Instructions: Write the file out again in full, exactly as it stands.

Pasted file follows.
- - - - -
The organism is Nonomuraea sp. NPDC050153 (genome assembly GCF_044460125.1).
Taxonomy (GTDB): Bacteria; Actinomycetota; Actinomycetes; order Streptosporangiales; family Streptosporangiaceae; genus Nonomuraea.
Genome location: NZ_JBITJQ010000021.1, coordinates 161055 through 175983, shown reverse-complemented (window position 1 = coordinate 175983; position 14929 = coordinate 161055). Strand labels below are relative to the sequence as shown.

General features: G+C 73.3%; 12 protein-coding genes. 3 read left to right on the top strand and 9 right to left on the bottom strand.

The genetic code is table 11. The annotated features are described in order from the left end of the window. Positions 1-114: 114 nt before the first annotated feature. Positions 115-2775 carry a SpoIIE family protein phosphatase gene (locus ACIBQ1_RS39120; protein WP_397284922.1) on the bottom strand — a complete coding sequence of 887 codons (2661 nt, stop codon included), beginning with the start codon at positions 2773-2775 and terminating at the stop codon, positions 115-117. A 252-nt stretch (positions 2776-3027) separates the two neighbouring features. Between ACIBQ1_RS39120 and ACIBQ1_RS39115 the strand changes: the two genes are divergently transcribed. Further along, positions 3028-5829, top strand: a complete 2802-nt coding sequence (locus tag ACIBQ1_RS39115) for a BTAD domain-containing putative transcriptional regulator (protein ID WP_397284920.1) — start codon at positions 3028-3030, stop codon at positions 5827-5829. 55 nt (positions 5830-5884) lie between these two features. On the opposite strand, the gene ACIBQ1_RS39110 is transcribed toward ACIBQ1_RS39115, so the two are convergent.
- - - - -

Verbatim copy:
The organism is Nonomuraea sp. NPDC050153 (genome assembly GCF_044460125.1).
Taxonomy (GTDB): Bacteria; Actinomycetota; Actinomycetes; order Streptosporangiales; family Streptosporangiaceae; genus Nonomuraea.
Genome location: NZ_JBITJQ010000021.1, coordinates 161055 through 175983, shown reverse-complemented (window position 1 = coordinate 175983; position 14929 = coordinate 161055). Strand labels below are relative to the sequence as shown.

General features: G+C 73.3%; 12 protein-coding genes. 3 read left to right on the top strand and 9 right to left on the bottom strand.

The genetic code is table 11. The annotated features are described in order from the left end of the window. Positions 1-114: 114 nt before the first annotated feature. Positions 115-2775 carry a SpoIIE family protein phosphatase gene (locus ACIBQ1_RS39120; protein WP_397284922.1) on the bottom strand — a complete coding sequence of 887 codons (2661 nt, stop codon included), beginning with the start codon at positions 2773-2775 and terminating at the stop codon, positions 115-117. A 252-nt stretch (positions 2776-3027) separates the two neighbouring features. Between ACIBQ1_RS39120 and ACIBQ1_RS39115 the strand changes: the two genes are divergently transcribed. Further along, positions 3028-5829, top strand: a complete 2802-nt coding sequence (locus tag ACIBQ1_RS39115) for a BTAD domain-containing putative transcriptional regulator (protein ID WP_397284920.1) — start codon at positions 3028-3030, stop codon at positions 5827-5829. 55 nt (positions 5830-5884) lie between these two features. On the opposite strand, the gene ACIBQ1_RS39110 is transcribed toward ACIBQ1_RS39115, so the two are convergent.